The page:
Revenant’s Hymn by Elliot Dunstan uses prose and poetry to construct a poignant narrative about adapting to changing times.
I received an ARC of Revenant’s Hymn from the author in exchange for an honest review. All opinions are my own.
Asmodeus, Mammon, Abbadon, and Belial try to adapt to life after their purpose. Originally summoned during the bombing of Berlin, these demons now live on Earth in the 1980s without their master. Without orders for what to do next, the four continue to survive day-to-day.
Asmodeus, however, wants to retain their otherworldly nature. Their siblings’ gradual divergence from usual routines like devouring humans disgust them. Mammon falls in love with a human woman instead of killing her. Abbadon, the only demon in a bestial form, befriends a human child. Belial cherishes the trinkets and moments she discovers in her travels. Asmodeus tries to resist giving into these earthly desires, but they eventually see that adapting doesn’t mean losing everything they are.
Elliot Dunstan thematically braids several storylines through prose and poetry. Prose poems and flash fiction pieces convey feelings of loss, loneliness, desperation, and more. The living, the ghosts, and the supernatural roam the world aimlessly or with unresolved guilt. The author effortlessly navigates through issues of domestic violence, suicide, sexual agency, and others.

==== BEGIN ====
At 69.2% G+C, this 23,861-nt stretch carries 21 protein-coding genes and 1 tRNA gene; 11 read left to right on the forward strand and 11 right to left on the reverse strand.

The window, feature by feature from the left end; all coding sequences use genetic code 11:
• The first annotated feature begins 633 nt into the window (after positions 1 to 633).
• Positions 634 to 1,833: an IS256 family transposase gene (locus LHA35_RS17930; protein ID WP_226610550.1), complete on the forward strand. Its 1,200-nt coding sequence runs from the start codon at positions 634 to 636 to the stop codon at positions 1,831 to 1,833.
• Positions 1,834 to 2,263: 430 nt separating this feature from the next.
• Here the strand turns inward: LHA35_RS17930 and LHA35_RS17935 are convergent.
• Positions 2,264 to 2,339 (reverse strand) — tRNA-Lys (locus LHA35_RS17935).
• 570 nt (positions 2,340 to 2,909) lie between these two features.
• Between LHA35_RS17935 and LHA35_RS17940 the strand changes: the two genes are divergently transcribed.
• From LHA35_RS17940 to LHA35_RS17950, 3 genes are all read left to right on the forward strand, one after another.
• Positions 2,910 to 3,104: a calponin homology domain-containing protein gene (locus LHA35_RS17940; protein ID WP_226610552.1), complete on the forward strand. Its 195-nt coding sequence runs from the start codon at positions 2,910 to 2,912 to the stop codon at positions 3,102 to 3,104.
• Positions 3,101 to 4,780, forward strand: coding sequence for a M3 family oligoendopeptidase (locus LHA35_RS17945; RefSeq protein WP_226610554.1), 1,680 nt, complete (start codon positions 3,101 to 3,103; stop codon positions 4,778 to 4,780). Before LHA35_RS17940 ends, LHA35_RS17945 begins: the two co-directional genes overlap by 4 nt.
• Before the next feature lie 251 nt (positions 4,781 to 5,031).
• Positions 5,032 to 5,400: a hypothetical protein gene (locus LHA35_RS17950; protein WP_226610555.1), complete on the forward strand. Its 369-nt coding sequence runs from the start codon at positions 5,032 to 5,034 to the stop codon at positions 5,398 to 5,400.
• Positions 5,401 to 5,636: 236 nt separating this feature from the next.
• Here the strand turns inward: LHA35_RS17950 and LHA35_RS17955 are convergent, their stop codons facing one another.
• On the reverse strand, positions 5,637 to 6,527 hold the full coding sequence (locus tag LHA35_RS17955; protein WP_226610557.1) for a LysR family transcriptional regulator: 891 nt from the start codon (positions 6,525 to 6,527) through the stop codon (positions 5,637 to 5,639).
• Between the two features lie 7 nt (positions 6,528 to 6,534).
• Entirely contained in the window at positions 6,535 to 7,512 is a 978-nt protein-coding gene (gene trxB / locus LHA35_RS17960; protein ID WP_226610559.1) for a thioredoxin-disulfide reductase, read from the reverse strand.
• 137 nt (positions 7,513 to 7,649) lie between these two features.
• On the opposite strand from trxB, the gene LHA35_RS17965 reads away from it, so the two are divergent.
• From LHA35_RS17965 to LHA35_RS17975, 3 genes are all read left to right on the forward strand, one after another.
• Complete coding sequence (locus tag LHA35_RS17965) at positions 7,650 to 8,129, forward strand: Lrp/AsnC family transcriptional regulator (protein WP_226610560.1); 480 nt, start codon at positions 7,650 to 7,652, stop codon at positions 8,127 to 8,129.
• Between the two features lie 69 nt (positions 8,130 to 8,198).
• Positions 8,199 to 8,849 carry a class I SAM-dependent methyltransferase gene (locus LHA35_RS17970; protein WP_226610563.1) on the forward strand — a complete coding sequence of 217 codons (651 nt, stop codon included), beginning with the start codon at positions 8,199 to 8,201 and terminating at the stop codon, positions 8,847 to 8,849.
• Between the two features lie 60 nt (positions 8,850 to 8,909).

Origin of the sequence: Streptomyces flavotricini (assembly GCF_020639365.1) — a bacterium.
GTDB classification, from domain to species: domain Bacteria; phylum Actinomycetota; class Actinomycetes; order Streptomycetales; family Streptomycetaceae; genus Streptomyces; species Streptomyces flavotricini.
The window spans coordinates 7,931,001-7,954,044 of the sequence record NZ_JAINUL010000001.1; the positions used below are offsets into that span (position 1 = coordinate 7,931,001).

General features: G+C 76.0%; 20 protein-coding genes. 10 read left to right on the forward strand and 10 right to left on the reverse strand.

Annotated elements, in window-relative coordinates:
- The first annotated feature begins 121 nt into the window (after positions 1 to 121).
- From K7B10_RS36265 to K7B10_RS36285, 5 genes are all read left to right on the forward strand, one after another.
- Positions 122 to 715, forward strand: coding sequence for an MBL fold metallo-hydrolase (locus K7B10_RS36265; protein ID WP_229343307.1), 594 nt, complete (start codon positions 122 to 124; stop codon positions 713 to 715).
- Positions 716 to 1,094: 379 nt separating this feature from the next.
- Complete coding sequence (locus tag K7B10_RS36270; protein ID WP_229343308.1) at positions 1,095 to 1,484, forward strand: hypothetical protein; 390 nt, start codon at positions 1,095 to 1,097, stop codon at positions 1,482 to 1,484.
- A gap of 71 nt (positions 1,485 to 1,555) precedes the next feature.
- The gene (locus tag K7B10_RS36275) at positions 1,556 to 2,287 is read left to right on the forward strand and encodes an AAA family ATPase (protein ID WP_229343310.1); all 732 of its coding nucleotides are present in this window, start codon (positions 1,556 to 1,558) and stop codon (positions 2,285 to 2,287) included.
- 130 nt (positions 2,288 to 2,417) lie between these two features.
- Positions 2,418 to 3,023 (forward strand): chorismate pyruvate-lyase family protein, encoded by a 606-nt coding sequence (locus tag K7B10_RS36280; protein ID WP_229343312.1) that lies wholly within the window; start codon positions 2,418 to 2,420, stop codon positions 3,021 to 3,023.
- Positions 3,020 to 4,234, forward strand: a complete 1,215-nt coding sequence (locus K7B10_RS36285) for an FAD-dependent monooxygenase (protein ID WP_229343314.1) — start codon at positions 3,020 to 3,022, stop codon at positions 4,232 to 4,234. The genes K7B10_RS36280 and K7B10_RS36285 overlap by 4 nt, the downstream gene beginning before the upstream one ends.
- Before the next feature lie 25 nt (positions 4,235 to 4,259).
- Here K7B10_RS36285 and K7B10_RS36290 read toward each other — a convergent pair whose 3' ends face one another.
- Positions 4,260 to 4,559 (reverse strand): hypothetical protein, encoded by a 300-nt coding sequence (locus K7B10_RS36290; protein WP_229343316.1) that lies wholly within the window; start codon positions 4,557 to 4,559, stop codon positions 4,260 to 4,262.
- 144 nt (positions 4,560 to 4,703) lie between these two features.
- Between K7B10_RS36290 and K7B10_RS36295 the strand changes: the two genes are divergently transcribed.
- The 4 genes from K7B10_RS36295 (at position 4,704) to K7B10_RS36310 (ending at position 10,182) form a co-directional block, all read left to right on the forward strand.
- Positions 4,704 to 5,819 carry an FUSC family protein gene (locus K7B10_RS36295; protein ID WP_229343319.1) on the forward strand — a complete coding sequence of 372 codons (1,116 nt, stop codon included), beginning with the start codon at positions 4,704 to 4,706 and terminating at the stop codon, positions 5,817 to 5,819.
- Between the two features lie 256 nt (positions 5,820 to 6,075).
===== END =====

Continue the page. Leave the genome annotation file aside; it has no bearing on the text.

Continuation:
The writing, beautiful and engaging, unfurls an intimate look at carnal desires and raw emotions. The fractures of a ghost, battling against doubt, and the psychological effects of sexual violence. And the author highlights people from the margins, including the disabled and neurodivergent.
Well structured and with captivating prose, Revenant’s Hymn offers a memorable narrative that untangles the desire and embrace of change.
Content warnings, including suicide and sexual violence, are listed in the book. If you’re struggling or know somebody who is contemplating suicide, please know that there is help. Contact the National Suicide Prevention Lifeline. International Suicide Hotlines are available here.
Learn more about Elliott Dunstan here.
Author: Brahidaliz Martinez
Brahidaliz (pronounced Bra-da-leez) is a 2019 graduate of American University’s MFA in creative writing program. Their cross-genre chapbook, Coquí’s Song, is forthcoming (2023) from Mason Jar Press.
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